A visit to the legal centre in the prison tells us that the lawyer who is accompanying us and who seemed irritated with the barrage of legal questions is actually supposed to be regularly advising the prison inmates and undertrials. The legal aid officers have their proofs in a register full of thumbprints of the prisoners. But the response of the undertrials does not reflect this.
Most activities at the complex are performed by those who knew them before they were arrested. A person fluent in the use of computers before he was arrested, teaches others. The same is true for the tailor who continues to sew the clothes of others in prison, the musician and artist who now carry on the same activities and teach them to other inmates. The inmates are free to spend their time as they like, though when asked about what they did to spend time in jail one of them responded that they cut vegetables for the cooks.
A noticeable takeaway from the 2003 Prison Manual was that inmates should be provided with new skills and work experience that will help them lead a more productive life in society once they are released. The activities available at the prison should provide a real choice to the inmates and should consist of skills that are required in the present technological age. The Manual also states that these activities should be taught by trained prison officials to the inmates.
What we see in the Mandoli Jail is that the activities are the imperative of the inmates who practice the art for themselves and in rare cases, teach others. It ceases to be vocational training for them. What they followed professionally before the arrest, becomes their working activity. The Prison Manual, on the other hand, requires a mixture of both working and vocational training. Seeing the scale of output the skilled inmates produce, I doubt if they have the opportunity or incentive to learn another activity.
“As we stroll in one of the wards, we notice that most inmates are keeping to the hallways and enjoying the winter sun”
There are very few trainees learning new crafts. As we stroll in one of the wards, we notice that most inmates are keeping to the hallways and enjoying the winter sun. Even the tremendous production of grain in the chakki room is marred by the fact that the producer and the worker helping him earlier worked in the same profession.
As our group walks out of the many security layers of the prison, I cannot help but think of French philosopher Foucault’s connection of the power and knowledge nexus with the prison system. Many undertrials were either unaware of their arrest, or of legal remedies available to them. Only one of the fifty-five UTs had studied till the postgraduate level. Around half of the UTs (who in most cases would also coincide with those being the sole providers of their family) earned less than rupees ten thousand (about $132) a month. They cannot provide the bail amount for the alleged offence.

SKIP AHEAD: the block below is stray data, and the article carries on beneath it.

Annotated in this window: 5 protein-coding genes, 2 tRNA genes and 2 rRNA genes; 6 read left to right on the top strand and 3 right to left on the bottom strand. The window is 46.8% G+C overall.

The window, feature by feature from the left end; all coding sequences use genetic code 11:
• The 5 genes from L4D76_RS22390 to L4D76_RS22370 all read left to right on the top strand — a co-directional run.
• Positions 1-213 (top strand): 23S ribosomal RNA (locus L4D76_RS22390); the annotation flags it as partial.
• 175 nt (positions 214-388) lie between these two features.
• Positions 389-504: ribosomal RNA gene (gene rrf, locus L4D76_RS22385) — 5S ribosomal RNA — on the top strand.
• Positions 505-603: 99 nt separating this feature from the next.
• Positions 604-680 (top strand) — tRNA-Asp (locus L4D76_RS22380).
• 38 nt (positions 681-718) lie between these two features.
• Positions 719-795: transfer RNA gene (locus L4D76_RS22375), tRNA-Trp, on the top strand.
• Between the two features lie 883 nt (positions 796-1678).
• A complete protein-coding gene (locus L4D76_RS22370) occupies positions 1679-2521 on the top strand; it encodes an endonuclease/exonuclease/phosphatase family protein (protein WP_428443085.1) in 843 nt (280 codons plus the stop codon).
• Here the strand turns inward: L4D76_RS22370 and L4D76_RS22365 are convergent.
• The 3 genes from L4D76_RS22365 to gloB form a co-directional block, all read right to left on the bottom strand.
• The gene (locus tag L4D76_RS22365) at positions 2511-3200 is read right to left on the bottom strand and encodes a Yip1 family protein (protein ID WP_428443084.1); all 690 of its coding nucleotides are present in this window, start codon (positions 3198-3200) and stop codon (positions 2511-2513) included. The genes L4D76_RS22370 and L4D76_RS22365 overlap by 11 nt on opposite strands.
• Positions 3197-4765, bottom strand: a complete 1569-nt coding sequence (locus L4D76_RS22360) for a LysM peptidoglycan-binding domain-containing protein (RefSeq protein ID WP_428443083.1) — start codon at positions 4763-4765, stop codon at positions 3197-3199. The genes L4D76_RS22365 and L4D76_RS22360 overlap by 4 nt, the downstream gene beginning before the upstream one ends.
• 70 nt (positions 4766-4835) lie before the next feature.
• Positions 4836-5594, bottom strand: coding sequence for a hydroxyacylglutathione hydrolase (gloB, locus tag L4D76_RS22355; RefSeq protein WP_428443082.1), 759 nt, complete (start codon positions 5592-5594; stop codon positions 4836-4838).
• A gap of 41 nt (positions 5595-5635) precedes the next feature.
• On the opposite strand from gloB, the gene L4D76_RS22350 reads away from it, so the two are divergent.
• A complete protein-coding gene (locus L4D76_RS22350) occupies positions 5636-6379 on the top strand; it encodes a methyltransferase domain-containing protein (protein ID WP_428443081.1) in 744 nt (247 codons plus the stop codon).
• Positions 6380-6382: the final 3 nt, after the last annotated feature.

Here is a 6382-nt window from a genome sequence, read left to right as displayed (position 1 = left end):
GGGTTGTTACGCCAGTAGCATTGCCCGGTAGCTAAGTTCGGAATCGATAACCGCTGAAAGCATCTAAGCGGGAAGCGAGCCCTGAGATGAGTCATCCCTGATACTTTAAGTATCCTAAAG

“NINE MEN HAD BEEN ARRESTED AND BROUGHT TO THE SAME PRISON MORE THAN ONCE”
The CRPC 436 allows those without the means to pay bail to be released after a week of the bail order as the court keeps from discriminating among undertrials based on their assets. But how far this equality lasts in practice can be seen by the high number of undertrials that fill prisons all over the country. Around 70% of undertrials are usually proven innocent after their trial but are left to languish in prison till then. This lack of access to resources and knowledge stands true to Mandoli Jail as well.
A final comment on Foucault’s emphasis on separating the “other” or the “dangerous” from the rest of the society as was seen in the undertrials that we met. Nine men had been arrested and brought to the same prison more than once. They were part of the group that raised their hands for believing to be arrested without knowing why. Therefore, they were being passed along the same cycle repeatedly, without learning any new skills, a striking similarity with the American incarceration system.
Aditi Kumar is a law aspirant who recently completed a postgraduate diploma in Conflict Transformation and Peacebuilding. Reading and painting in her spare time, she aspires to challenge the structural dimensions of injustice through her education.